March 13th, 2009 by Nina Thompson, ARNP
Eyelash growth and thickening was signficantly improved with one drop per day of a glaucoma drug in almost 80% of participants in a recent study. The FDA approved the prescription drug, bimatoprost, for eyelash growth late last year.
During this study by Therapeutics Clinical Research in San Diego, patients applied a single drop of glaucoma eye medication to each upper eyelid at the junction with the hair follicle. Lower eyelids were not treated. After only one week of treatment, many experienced significant improvement, although for some it took as long as eight weeks.
Investigators have found no safety issues with bimatoprost. Fewer than 4% of patients encountered adverse events during the trial. The most common adverse events in the bimatoprost group were conjunctival hyperemia (3.6%), skin hyperpigmentation (2.9%), and ocular irritation, dry eye, and eyelid erythema (2% each).
Source: Smith S, et al “Eyelash growth in subjects treated with bimatoprost ophthalmic solution 0.03%; a multicenter, randomized, double-masked, vehicle-controlled parallel study” J Am Acad Dermatol 2009; 60(suppl): Abstract P406.
Source: MedPage Today, March 12, 2009
September 5th, 2008 by Nina Thompson, ARNP
Have your eyes gradually become irritated and somewhat reddened? Have you noticed slight difficulty with reading? If you have, it’s important to check with your health care provider or eye doctor right away instead of merely dismissing these symptoms as being due to annoying allergies or the unavoidable pitfalls of aging.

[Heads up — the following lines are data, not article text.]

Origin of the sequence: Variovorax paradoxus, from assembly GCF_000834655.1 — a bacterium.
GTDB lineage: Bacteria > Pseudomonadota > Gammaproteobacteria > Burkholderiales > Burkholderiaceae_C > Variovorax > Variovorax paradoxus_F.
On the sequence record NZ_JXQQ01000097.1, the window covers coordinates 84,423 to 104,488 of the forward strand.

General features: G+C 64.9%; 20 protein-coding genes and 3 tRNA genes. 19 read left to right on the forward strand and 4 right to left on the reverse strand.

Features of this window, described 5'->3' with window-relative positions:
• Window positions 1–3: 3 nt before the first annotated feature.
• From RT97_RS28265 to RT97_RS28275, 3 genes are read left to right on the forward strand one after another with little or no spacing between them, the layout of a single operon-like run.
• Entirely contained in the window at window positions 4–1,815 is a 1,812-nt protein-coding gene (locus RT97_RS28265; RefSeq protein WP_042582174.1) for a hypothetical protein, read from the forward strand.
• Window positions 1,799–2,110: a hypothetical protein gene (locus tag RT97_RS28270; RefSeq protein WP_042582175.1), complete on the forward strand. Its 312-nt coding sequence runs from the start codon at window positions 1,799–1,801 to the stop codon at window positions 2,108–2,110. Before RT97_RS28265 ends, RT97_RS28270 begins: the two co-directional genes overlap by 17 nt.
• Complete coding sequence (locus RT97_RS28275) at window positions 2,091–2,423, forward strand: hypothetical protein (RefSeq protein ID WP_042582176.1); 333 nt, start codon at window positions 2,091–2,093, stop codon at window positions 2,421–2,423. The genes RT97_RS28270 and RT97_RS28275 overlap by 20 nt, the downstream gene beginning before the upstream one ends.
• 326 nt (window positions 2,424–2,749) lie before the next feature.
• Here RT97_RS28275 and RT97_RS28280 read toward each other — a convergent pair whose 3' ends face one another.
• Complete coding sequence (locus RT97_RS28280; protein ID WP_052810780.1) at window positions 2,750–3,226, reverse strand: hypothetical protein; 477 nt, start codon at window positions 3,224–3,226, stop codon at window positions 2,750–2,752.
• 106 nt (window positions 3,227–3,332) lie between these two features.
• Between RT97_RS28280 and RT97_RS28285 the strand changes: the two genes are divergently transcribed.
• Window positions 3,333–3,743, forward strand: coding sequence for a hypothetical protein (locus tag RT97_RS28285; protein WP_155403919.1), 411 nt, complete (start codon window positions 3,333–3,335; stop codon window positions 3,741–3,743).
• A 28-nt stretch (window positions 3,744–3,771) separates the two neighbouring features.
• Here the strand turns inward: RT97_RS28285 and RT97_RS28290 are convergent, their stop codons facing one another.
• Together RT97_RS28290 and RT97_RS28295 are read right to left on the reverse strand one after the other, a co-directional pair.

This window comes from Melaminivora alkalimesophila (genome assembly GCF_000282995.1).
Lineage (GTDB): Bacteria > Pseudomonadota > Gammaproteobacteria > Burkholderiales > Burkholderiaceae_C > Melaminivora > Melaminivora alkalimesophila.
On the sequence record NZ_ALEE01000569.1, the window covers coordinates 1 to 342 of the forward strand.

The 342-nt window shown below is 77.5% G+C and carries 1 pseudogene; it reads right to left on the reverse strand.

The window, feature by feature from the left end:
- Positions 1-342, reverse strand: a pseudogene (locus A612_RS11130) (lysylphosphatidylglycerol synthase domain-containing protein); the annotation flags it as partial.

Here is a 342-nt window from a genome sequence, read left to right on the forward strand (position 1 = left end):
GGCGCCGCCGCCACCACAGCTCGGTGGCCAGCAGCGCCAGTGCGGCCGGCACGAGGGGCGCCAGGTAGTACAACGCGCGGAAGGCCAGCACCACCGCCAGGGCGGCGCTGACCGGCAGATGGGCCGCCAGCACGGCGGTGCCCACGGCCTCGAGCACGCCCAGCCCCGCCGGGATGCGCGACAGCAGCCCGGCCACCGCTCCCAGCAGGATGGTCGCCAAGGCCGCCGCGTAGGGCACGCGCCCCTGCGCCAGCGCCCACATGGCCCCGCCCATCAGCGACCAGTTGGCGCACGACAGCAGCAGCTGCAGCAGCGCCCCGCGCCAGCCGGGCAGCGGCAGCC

This can be a cause for a number of serious conditions, but it can also be caused by one very common disorder, which is relatively simple to treat. It is called Dry Eye Syndrome and affects approximately 10-30% of the population, especially those older than 40.
The symptoms, at first, are only barely noticeable, but over time one or more of the following eye symptoms start developing:
- redness of the whites of the eyes or the margin of the eyelids
- mucous build up or dry crusty mucous on the eyelid margin
- sometimes excessive watering instead of dryness
- light sensitivity
- blurred vision, and difficulty reading
The symptoms are made worse by smoky or dry environments, indoor heating, and excessive reading or computer use. Running a ceiling fan all night in the bedroom is very drying to the eyes and enough to cause a flare up of symptoms. It’s hard to believe that this could make a difference since you’re sleeping with your eyes closed, but apparently the wind from the fan reaches the surface of your eye and drys it out, even when the eyelid is closed.
If you think you might have Dry Eye Syndrome, see your health care provider or eye doctor and ask about:
- Artificial tears (Artificial tears are sold over-the-counter and are to be used several times a day. Recommended artificial tears include: Systane, Optive, Refresh, Gen-Teal, Visine Pure Tears, Soothe, Thera-Tears)
- Punctal Plugs to be inserted by an ophthalmologist. Your tears drain through tiny openings (puncta) in your eyelids. Your ophthalmologist can treat dry eyes by painlessly plugging these tiny openings with microscopic silicone plugs (punctual plugs). These plugs close the tiny opening (punctum) that you have in the inner corner of your upper and lower eyelid so your own tears remain in your eyes longer. This procedure does not last permanently and has to be repeated after a period of time. The clinical efficacy of silicone punctal plug therapy
- Restasis (A prescription eyedrop that successfully treats the underlying cause of dry eye in most patients. Ask your doctor if it is right for you.)
- Fish oil capsules 500 mg twice daily or Flaxseed oil capsules 1000 mg twice daily with meals. Caution: Taking fish oil supplements should be done in consultation with your physician. High intakes could cause excessive bleeding in some people. Of particular concern are people expecting to undergo surgery, or those with bleeding disorders such as hemophilia, and those taking blood thinners, such as Coumadin (warfarin) heparin, Lovenox, anti-platelet drugs, such as Plavix (clopidogrel); and nonsteroidal anti-inflammatory drugs, such as ibuprofen (Motrin, Advil) or naproxen (Naprosyn, Aleve), or even aspirin. Also, small reductions in blood pressure can occur.
via “Dry Eye Syndrome” Medline Plus